With a little creativity, many common household items can be transformed into something else that’s entirely different and amazing. Check out 15+ extraordinary ways to reuse old items.
Mattress Spring Flower Wall
This clever DIYer used old mattress springs for a flower wall. The springs are hung on the side of the house near the patio.
Use Soft Socks to Clean Blinds
The next time you need to clean your window blinds, use a sock over your hand. Your hand makes a perfect tool for reaching all of the nooks and crannies on the blinds, and the sock picks up dust wonderfully. When you’re finished, just throw the sock in the washing machine.
Flour Sifter Flower Pot
If you have an old flour sifter you no longer use, try turning into a planter. If you don’t have one, there’s a good chance you’ll find one at a thrift store or garage sale.
Who says practical storage can’t be pretty? This DIY Knife Block, made from old books, is easy to make. Simply pick some unique books in your favorite color scheme and tie them together tightly with twine to create the perfect home for all your kitchen knives. You can even create different color schemes based on the seasons and holidays, making this a versatile hack. Need more counter space to accommodate a knife holder?
Beat the Dust out of Cushions with a Tennis Racket
Upholstery absorbs lots of dust — and then sends it airborne every time you sit down. Routine vacuuming reduces the problem, but can’t suck out the deep-down dust. So take cushions outside a couple times each year, preferably on a windy day, and spank the dust out of them. An old tennis racket makes a great upholstery beater.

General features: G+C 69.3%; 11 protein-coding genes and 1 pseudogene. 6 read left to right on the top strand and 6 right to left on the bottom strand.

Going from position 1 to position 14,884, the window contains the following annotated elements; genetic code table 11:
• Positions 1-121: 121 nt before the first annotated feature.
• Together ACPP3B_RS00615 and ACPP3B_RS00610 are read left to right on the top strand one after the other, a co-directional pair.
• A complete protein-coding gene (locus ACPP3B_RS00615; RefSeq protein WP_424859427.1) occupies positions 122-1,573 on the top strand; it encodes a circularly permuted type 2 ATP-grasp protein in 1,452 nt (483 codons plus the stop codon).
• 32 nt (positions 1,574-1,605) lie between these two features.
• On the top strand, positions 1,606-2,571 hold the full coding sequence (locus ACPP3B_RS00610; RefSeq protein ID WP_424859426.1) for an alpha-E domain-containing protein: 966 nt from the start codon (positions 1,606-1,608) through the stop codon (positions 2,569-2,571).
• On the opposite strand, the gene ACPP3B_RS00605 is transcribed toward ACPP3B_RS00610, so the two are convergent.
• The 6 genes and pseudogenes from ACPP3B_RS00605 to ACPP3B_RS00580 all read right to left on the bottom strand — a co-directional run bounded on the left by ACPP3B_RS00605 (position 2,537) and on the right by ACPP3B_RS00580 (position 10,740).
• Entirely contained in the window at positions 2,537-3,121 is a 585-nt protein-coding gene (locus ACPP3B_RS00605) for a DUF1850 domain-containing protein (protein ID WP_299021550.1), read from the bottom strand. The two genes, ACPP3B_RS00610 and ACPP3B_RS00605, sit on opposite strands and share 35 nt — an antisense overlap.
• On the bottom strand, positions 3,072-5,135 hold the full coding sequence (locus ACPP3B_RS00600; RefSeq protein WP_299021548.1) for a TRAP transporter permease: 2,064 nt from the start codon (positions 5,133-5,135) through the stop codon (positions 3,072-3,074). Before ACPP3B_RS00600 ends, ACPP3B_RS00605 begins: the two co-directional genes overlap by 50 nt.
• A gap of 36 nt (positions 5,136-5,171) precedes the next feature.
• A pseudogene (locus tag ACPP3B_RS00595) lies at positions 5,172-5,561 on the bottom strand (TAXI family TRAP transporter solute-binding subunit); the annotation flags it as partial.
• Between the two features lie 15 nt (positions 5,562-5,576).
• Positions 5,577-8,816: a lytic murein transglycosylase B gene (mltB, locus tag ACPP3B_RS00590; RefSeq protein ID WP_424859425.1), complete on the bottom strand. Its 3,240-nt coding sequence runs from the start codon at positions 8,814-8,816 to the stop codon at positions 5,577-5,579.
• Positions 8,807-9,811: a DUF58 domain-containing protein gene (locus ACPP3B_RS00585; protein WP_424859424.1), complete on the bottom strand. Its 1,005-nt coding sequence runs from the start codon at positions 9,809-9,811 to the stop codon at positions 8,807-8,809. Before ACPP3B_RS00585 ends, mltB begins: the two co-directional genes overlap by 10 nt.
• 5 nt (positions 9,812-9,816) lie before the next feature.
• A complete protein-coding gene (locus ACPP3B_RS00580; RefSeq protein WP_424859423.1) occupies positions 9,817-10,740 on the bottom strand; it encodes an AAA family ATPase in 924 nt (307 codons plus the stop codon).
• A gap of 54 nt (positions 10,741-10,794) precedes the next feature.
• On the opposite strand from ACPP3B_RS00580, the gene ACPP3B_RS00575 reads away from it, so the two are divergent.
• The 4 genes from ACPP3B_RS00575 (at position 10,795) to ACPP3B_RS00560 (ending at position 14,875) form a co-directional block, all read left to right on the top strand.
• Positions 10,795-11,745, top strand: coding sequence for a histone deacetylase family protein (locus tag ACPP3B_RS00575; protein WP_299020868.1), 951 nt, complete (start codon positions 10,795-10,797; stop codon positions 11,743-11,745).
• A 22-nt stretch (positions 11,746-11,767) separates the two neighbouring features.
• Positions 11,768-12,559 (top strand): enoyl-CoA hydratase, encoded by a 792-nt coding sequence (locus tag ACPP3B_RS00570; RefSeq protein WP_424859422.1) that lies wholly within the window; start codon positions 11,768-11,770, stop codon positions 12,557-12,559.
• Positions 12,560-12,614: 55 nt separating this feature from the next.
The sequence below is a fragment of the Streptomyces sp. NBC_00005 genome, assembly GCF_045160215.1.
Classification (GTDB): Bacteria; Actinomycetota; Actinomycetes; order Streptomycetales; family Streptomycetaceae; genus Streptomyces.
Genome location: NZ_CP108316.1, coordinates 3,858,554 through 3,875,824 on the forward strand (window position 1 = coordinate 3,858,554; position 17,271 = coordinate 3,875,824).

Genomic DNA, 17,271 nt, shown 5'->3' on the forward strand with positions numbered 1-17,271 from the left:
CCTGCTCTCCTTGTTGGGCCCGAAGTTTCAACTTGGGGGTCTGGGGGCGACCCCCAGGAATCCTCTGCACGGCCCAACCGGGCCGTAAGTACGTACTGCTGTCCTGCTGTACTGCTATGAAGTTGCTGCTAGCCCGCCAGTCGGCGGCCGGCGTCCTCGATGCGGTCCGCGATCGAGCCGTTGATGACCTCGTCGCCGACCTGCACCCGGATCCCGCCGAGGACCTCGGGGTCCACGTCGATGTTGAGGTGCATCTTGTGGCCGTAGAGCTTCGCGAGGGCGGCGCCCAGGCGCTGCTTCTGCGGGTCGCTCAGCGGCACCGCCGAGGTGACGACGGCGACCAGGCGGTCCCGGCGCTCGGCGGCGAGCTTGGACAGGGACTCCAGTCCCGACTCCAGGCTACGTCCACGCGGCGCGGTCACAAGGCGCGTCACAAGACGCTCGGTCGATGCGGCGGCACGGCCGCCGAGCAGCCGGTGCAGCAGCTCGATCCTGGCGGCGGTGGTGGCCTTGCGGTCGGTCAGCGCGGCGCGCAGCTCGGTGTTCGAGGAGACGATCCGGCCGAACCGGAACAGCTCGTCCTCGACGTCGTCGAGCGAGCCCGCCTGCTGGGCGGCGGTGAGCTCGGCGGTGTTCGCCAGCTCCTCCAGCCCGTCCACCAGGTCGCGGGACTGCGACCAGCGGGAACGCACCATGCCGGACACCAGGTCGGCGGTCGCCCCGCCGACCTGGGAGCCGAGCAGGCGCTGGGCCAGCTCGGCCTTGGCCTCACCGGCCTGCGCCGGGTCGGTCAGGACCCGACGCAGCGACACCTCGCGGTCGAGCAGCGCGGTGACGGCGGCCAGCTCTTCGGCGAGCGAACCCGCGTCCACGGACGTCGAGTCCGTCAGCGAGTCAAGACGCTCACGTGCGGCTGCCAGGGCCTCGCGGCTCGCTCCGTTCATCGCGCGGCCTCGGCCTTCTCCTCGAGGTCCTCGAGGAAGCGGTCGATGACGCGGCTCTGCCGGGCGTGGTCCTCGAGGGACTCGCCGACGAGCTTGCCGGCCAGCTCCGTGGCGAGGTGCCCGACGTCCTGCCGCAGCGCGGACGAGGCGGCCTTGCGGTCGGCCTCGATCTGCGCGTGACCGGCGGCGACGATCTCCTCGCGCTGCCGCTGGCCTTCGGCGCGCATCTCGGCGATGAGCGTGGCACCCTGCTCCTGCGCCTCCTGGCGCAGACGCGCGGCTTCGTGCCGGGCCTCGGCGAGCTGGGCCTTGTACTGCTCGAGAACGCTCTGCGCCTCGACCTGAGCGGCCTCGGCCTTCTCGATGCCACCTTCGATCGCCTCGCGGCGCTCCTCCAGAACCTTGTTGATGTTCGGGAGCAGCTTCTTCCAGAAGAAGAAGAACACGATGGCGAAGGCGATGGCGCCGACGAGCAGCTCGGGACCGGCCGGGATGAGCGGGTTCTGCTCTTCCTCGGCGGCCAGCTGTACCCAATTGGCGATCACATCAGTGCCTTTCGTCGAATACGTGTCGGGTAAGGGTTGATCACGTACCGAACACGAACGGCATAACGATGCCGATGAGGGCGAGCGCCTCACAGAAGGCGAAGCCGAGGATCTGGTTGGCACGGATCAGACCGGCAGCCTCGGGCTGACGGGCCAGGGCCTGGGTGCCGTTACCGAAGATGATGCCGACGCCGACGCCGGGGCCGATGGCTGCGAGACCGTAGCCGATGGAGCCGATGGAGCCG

Scour Off Grime with an Electric Toothbrush
Next time you’re at the discount or dollar store, pick up an electric toothbrush to add a modern twist to routine cleaning. Rapid vibration will quickly scrub out stubborn dirt, while the long handle can get to hard-to-reach places without all the elbow grease.
Milk Jug Scoop
Cut off the top of an empty gallon or half-gallon milk jug with sharp scissors. It helps to draw the cut line with a marker first. Clean up the cut to make sure there are no sharp or rough edges. Replace the jug cap and you have a handy (and pretty much free) scoop for pet food, potting soil, etc. Remove the cap and you can use the scoop as a funnel!
Rubber Band and Paperclip Binder
Store small extension cords neatly with this simple office supply hack: Attach a paperclip to a small rubber band. Then wrap the rubber band around the bundled cord and clasp the paperclip onto the rubber band again. No more tangled extension cords!
Paper Towel Cord Storage
Give empty paper towel rolls new life as cord wranglers. Fold small extension cords neatly before slipping them into their own individual storage sleeve. You can even label the cords by writing on the cardboard.
Paper Towel Roll Bag Storage
There are many uses for plastic grocery bags in the workshop. For instance, you can use them to seal up brushes and rollers during a painting project so you don’t have to wash so much stuff between coats. Here’s a great tip for storing them: Stuff as many plastic grocery bags as possible into an empty paper towel roll. Then toss the roll in a drawer or cabinet. The cardboard tube keeps the bags contained, and it’s easy to pull one out at a time when you need it.